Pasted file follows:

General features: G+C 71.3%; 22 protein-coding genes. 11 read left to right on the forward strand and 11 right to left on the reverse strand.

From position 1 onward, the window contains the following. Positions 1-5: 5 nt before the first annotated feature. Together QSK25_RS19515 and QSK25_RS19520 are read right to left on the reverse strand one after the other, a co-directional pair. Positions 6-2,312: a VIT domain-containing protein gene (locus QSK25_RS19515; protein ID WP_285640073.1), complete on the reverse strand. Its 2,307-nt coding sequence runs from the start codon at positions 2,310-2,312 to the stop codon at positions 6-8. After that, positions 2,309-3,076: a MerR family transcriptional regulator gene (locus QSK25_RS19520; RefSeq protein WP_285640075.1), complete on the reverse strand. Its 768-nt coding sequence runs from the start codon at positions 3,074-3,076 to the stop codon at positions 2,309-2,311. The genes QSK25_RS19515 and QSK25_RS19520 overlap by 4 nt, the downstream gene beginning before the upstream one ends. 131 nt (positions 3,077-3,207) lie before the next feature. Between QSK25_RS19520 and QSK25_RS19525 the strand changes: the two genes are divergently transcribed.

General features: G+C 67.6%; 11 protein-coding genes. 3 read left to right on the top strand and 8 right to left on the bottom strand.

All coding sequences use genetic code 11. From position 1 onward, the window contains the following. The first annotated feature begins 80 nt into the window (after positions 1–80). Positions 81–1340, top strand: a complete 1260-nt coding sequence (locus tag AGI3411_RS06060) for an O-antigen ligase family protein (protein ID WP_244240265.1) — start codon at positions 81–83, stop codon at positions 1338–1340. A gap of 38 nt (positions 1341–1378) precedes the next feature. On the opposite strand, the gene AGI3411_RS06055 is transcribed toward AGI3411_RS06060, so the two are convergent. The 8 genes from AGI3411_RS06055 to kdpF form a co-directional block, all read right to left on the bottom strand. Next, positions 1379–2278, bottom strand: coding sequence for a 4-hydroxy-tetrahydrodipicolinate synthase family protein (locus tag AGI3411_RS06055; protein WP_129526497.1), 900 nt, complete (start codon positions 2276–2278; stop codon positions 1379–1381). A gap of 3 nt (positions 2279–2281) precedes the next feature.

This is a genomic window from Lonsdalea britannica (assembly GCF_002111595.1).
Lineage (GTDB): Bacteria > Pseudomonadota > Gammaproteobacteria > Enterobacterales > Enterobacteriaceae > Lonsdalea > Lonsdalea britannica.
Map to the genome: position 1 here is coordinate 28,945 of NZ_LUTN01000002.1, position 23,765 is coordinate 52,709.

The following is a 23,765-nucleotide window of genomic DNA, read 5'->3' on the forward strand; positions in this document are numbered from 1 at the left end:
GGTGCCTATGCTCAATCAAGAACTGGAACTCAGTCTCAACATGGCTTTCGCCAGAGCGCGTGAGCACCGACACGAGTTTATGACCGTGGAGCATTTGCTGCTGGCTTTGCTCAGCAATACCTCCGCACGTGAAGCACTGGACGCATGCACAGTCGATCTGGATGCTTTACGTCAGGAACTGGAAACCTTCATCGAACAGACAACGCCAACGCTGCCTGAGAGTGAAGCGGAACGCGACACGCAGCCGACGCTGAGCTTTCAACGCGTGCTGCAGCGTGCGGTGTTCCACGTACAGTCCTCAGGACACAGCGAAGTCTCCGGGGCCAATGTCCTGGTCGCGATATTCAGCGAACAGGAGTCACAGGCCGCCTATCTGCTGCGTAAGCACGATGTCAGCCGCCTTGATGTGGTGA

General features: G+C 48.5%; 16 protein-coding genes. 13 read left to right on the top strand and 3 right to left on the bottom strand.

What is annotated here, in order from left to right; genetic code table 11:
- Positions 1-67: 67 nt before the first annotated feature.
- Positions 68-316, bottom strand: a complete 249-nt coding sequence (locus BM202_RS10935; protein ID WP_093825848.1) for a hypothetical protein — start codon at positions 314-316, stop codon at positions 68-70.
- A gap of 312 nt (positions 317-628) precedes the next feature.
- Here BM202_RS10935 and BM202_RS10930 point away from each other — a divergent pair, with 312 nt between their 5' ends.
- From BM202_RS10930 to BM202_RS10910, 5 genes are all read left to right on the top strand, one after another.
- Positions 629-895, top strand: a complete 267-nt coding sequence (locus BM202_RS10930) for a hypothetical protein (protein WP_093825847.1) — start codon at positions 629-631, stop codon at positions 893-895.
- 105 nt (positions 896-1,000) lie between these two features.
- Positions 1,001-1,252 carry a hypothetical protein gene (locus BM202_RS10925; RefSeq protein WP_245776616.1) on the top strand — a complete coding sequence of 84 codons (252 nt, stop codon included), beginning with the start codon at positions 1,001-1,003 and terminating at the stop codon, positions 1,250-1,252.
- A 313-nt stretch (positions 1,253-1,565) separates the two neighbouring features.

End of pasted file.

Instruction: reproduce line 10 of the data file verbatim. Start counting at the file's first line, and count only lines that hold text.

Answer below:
General features: G+C 48.5%; 16 protein-coding genes. 13 read left to right on the top strand and 3 right to left on the bottom strand.